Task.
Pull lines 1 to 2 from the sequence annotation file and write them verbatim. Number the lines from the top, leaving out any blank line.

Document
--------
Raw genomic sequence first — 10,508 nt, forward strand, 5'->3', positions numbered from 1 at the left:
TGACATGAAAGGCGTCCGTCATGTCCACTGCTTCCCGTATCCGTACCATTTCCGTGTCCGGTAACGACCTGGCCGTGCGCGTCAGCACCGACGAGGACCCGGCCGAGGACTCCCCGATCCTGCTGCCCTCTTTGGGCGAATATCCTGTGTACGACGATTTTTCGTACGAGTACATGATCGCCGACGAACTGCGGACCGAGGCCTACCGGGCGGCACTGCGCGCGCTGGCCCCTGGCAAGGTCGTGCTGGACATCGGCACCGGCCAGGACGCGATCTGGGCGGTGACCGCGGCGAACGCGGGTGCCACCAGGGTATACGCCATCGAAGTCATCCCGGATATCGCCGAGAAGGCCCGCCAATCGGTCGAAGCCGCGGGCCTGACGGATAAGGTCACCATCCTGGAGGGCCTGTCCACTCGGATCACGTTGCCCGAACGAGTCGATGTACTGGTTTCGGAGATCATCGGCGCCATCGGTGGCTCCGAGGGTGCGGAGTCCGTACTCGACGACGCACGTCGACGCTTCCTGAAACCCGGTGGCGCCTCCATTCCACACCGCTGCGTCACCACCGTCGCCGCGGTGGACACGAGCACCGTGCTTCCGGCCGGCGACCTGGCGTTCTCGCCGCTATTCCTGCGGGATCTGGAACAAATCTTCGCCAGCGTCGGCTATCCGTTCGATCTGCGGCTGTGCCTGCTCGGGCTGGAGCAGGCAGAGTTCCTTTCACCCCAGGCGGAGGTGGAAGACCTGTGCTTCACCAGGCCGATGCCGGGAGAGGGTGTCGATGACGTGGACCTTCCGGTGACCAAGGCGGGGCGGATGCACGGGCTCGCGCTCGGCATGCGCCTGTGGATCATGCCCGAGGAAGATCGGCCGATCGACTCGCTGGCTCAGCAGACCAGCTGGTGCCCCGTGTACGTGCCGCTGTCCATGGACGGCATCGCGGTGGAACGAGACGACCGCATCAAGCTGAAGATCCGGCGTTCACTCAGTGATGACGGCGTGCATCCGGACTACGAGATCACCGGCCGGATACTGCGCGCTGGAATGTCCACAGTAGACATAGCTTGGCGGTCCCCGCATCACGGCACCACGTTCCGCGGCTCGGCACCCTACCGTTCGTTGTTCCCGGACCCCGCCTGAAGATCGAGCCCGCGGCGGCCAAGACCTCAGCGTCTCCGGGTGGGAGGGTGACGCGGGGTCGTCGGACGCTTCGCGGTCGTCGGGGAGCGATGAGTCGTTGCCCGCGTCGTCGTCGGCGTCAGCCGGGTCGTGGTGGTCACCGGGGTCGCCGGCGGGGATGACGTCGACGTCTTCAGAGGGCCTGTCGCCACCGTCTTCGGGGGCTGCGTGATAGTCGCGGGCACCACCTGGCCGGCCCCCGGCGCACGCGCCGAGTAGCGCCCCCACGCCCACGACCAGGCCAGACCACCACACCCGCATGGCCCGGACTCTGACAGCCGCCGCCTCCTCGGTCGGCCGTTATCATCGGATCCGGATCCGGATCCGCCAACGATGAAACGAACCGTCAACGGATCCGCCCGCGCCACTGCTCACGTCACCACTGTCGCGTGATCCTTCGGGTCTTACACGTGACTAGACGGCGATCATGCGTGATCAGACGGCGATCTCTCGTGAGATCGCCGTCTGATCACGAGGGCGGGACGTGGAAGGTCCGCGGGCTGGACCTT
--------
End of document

Raw genomic sequence first — 10,508 nt, forward strand, 5'->3', positions numbered from 1 at the left:
TGACATGAAAGGCGTCCGTCATGTCCACTGCTTCCCGTATCCGTACCATTTCCGTGTCCGGTAACGACCTGGCCGTGCGCGTCAGCACCGACGAGGACCCGGCCGAGGACTCCCCGATCCTGCTGCCCTCTTTGGGCGAATATCCTGTGTACGACGATTTTTCGTACGAGTACATGATCGCCGACGAACTGCGGACCGAGGCCTACCGGGCGGCACTGCGCGCGCTGGCCCCTGGCAAGGTCGTGCTGGACATCGGCACCGGCCAGGACGCGATCTGGGCGGTGACCGCGGCGAACGCGGGTGCCACCAGGGTATACGCCATCGAAGTCATCCCGGATATCGCCGAGAAGGCCCGCCAATCGGTCGAAGCCGCGGGCCTGACGGATAAGGTCACCATCCTGGAGGGCCTGTCCACTCGGATCACGTTGCCCGAACGAGTCGATGTACTGGTTTCGGAGATCATCGGCGCCATCGGTGGCTCCGAGGGTGCGGAGTCCGTACTCGACGACGCACGTCGACGCTTCCTGAAACCCGGTGGCGCCTCCATTCCACACCGCTGCGTCACCACCGTCGCCGCGGTGGACACGAGCACCGTGCTTCCGGCCGGCGACCTGGCGTTCTCGCCGCTATTCCTGCGGGATCTGGAACAAATCTTCGCCAGCGTCGGCTATCCGTTCGATCTGCGGCTGTGCCTGCTCGGGCTGGAGCAGGCAGAGTTCCTTTCACCCCAGGCGGAGGTGGAAGACCTGTGCTTCACCAGGCCGATGCCGGGAGAGGGTGTCGATGACGTGGACCTTCCGGTGACCAAGGCGGGGCGGATGCACGGGCTCGCGCTCGGCATGCGCCTGTGGATCATGCCCGAGGAAGATCGGCCGATCGACTCGCTGGCTCAGCAGACCAGCTGGTGCCCCGTGTACGTGCCGCTGTCCATGGACGGCATCGCGGTGGAACGAGACGACCGCATCAAGCTGAAGATCCGGCGTTCACTCAGTGATGACGGCGTGCATCCGGACTACGAGATCACCGGCCGGATACTGCGCGCTGGAATGTCCACAGTAGACATAGCTTGGCGGTCCCCGCATCACGGCACCACGTTCCGCGGCTCGGCACCCTACCGTTCGTTGTTCCCGGACCCCGCCTGAAGATCGAGCCCGCGGCGGCCAAGACCTCAGCGTCTCCGGGTGGGAGGGTGACGCGGGGTCGTCGGACGCTTCGCGGTCGTCGGGGAGCGATGAGTCGTTGCCCGCGTCGTCGTCGGCGTCAGCCGGGTCGTGGTGGTCACCGGGGTCGCCGGCGGGGATGACGTCGACGTCTTCAGAGGGCCTGTCGCCACCGTCTTCGGGGGCTGCGTGATAGTCGCGGGCACCACCTGGCCGGCCCCCGGCGCACGCGCCGAGTAGCGCCCCCACGCCCACGACCAGGCCAGACCACCACACCCGCATGGCCCGGACTCTGACAGCCGCCGCCTCCTCGGTCGGCCGTTATCATCGGATCCGGATCCGGATCCGCCAACGATGAAACGAACCGTCAACGGATCCGCCCGCGCCACTGCTCACGTCACCACTGTCGCGTGATCCTTCGGGTCTTACACGTGACTAGACGGCGATCATGCGTGATCAGACGGCGATCTCTCGTGAGATCGCCGTCTGATCACGAGGGCGGGACGTGGAAGGTCCGCGGGCTGGACCTT